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Is Digital Craftsmanship an Oxymoron?

On a funky old pier along San Francisco’s waterfront, Autodesk, a world leader in digital tools for makers, runs a futuristic prototype shop that may be redefining the meaning of craftsmanship.

Summer 2015, Spring 2021

The Return of the Harmonica

In the 1970s, Hohner, the world’s largest harmonica manufacturer, changed its flagship model, and in the process its signature sound. A few musicians and harp customizers waged a quiet rebellion. And they won.

By BEN MARKS

America’s Harmonica Stars

Ask almost any contemporary harmonica player who his heroes are, and Sonny Terry is usually the first name you’ll hear. A blind musician from the southeastern United States, Sonny Terry was already a force on the folk scene of the…

The Celluloid Gumshoe

Eddie Muller has dedicated his life to finding, restoring, and re-releasing lost films of the great Film Noir era of the 1940s and ’50s. His goal: the preservation of our cinematic history, well beyond film noir.

For Lifelong Artist Kimberly Camp, Art is Life

“There’s no retirement for an artist; it’s your way of living, so there’s no end to it.” ― Henry Moore Following a long, influential career as an arts administrator, Kimberly Camp, 64, seems to be working harder than ever. And…

The Architecture of Trust

With only a quick glance at today’s overheated political climate—the balkanized geography between red and blue states, the bombastic former president, the strident social media culture, all culminating in the recent attack on the U.S. Capitol—you get an unmistakable message:…

Congressman John Lewis’ Artistic Side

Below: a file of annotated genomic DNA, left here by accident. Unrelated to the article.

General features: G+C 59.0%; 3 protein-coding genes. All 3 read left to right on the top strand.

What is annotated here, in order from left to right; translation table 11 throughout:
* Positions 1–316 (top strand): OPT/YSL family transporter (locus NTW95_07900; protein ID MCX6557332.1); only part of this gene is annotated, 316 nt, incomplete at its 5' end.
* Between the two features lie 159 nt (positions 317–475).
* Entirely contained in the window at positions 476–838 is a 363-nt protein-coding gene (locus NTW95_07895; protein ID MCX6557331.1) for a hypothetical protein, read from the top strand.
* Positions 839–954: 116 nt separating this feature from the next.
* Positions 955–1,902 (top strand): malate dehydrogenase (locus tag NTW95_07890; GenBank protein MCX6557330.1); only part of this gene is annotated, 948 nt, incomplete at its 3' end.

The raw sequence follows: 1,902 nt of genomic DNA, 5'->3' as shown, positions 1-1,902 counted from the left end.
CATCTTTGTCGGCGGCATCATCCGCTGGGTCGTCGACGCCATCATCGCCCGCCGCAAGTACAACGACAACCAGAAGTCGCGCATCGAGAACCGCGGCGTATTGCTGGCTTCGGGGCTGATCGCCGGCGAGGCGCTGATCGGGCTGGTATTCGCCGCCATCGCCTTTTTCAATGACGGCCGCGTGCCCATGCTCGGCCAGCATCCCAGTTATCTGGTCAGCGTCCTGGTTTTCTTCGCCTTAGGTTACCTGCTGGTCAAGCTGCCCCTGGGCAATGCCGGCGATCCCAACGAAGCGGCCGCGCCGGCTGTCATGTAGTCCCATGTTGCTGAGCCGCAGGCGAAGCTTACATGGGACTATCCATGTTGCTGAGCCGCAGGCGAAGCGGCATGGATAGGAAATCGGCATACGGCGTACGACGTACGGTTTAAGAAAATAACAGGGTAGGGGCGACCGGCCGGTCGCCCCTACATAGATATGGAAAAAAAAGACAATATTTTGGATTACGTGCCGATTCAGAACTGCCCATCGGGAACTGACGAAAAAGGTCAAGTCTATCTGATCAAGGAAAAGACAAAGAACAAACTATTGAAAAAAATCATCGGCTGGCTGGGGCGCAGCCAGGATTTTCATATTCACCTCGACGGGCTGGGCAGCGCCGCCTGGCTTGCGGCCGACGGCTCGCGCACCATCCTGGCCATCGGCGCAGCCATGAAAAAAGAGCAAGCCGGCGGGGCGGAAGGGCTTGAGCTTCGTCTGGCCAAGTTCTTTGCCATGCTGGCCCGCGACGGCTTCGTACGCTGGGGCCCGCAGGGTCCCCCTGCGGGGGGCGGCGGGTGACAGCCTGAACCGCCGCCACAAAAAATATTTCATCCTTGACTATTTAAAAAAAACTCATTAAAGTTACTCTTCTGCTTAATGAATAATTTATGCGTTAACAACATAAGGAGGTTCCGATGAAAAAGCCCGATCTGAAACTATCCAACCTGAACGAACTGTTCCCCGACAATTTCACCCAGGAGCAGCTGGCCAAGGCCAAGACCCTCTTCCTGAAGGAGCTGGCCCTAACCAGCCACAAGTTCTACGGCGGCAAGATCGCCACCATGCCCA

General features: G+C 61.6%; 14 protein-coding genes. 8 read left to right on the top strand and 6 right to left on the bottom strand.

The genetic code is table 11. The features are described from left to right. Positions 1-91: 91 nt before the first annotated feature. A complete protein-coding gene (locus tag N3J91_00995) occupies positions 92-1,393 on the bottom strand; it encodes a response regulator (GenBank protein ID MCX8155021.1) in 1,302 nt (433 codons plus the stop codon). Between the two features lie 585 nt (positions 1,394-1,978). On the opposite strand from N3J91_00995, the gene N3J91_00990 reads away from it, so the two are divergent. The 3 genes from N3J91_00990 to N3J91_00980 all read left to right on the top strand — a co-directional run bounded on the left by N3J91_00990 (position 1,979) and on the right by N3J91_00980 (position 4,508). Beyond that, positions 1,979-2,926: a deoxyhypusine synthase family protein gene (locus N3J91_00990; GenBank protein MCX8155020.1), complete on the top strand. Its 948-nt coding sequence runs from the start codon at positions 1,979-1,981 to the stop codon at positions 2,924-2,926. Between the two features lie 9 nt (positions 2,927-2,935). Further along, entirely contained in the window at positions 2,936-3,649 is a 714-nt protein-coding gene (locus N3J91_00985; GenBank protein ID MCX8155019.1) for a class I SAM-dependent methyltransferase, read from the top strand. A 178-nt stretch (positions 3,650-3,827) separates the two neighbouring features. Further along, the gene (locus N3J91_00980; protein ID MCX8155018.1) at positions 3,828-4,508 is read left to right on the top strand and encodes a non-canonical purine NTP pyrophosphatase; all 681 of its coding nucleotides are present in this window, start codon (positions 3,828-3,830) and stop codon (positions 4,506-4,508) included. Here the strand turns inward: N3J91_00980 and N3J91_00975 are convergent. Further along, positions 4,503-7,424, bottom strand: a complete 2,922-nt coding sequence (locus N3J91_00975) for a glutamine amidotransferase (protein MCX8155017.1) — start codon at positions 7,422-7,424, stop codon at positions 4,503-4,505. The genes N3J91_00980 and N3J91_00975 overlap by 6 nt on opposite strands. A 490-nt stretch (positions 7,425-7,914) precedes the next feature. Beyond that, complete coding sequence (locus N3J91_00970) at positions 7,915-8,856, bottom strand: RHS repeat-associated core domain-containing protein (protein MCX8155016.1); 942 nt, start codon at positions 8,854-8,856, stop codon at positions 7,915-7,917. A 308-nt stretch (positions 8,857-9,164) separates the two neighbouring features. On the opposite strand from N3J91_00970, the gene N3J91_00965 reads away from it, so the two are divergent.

This Sunday, Feb. 21st, is the late Congressman John Lewis’ first birthday since his death last year from cancer. He would have been 81. Those who mark the occasion are likely to reflect on Lewis’ long record on civil rights:…

Spring 2017, Winter 2019, Winter 2021

The Architecture of Trust

With only a quick glance at today’s overheated political climate—the balkanized geography between red and blue states, the bombastic outgoing president, the strident social media culture, all culminating in the recent attack on the U.S. Capitol—you get an unmistakable message: We don’t know how to talk with each other anymore, let alone build common ground. An expert in linguistics explores our new argumentative culture to find ways that Americans of different beliefs can start believing in each other again.

By MICHAEL ERARD

Winter 2019, Summer 2020

Could Co-Ops Solve Income Inequality?

While COVID restrictions shutter businesses right and left, a more positive picture is emerging from worker-owned companies like Mondragon, the Spanish enterprise that’s become the world’s largest co-op, and Evergreen Cooperatives in Cleveland, Ohio. Both operations keep proving that, during economic crises, co-ops adapt better than traditional companies, and they continue paying their workers more equitably as well. Why don’t more businesses follow “the Mondragon model”?

By ROBERTO LOVATO

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